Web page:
Consumers frightened by the prospect of losing their jobs stayed away from auto showrooms again last month and sent US car and truck sales falling 37 percent, a familiar refrain for the struggling industry but an unwelcome start to a critical year for US carmakers.
Devastated by an economy in which few people have the spare cash to buy a car or can obtain the financing to do it, Chrysler’s domestic sales for last month were less than half what they were a year earlier.
Sales fell 49 percent at General Motors (GM) and 40 percent at Ford.
Toyota and Nissan’s sales each fell at least 30 percent.
“How many ways can you say disaster?” said Aaron Bragman, an auto industry analyst with the consulting firm IHS Global Insight in Troy, Michigan. “That’s across the board. It’s not unique to one company.”
With last month’s drop, the industry’s sales have declined for 15 straight months when compared with the same month in the previous year. There hasn’t been a year-over-year increase since October 2007, when light vehicle sales rose 1 percent, Autodata Corp and Ward’s AutoInfoBank said.
The industry’s sales of 656,976 vehicles, compared with just over a million last January, translates to a seasonally adjusted annual sales rate of 9.57 million, according to Autodata. That’s the worst performance since June 1982, when the US was mired in a recession.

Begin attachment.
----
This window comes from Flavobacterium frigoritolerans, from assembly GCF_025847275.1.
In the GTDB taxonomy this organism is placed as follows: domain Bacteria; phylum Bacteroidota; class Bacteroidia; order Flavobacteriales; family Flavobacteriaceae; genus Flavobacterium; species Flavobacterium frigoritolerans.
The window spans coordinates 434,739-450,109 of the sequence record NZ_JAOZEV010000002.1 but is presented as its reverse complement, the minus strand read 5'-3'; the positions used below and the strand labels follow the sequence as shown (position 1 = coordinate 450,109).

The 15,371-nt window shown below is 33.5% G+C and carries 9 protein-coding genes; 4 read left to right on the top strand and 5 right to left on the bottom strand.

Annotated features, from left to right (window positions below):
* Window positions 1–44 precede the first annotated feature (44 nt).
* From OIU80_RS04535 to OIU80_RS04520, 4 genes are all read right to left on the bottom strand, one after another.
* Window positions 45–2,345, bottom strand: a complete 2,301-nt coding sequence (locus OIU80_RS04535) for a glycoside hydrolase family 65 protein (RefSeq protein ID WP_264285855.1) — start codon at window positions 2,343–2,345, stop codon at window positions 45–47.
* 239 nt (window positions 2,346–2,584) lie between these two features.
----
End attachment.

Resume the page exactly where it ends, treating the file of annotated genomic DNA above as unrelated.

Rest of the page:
Huge declines in low-profit fleet sales to rental car companies made last month an exceptionally bad month, even though automakers said they were encouraged that retail sales appeared to be stabilizing after four straight months with an industrywide sales plunge of at least 30 percent.
“If you’re starting from an extremely low point, pretty much anywhere you go is up,” said Bragman, whose company has predicted annual sales for this year of 10.3 million, down from last year’s 13.2 million and 16.1 million in 2007.
But executives anticipated a treacherous beginning of the year before the market improves.
George Pipas, Ford Motor Co’s top sales analyst, wasn’t sure whether 15 months of industrywide sales declines is a record, but if it is, it won’t last long.
“I can tell you that it’s only going to last for one month,” Pipas said, predicting year-over-year declines until perhaps later in the year.
With only a small increase, sales should surpass the dismal levels seen at the end of last year, he said.
US automakers will need sales to improve if they want their turnaround plans to be successful. After receiving US$13.4 billion in federal loans to stay afloat, General Motors Corp and Chrysler LLC have said they are basing their plans on industrywide sales this year of 10.5 million and 11.1 million vehicles respectively.
But few people were expecting the automakers to start the year at such a pace. January is typically a slow sales month, and the market isn’t likely to improve until the second half of the year as economic stimulus efforts take effect and access to credit improves.
The incentives automakers have rolled out have done little to boost sales. Chrysler has been offering employee pricing, zero-percent financing and up to US$6,000 in rebates. GM said it will launch a round of zero-percent financing with the help of the US$5 billion in aid its financing arm, GMAC, received last year.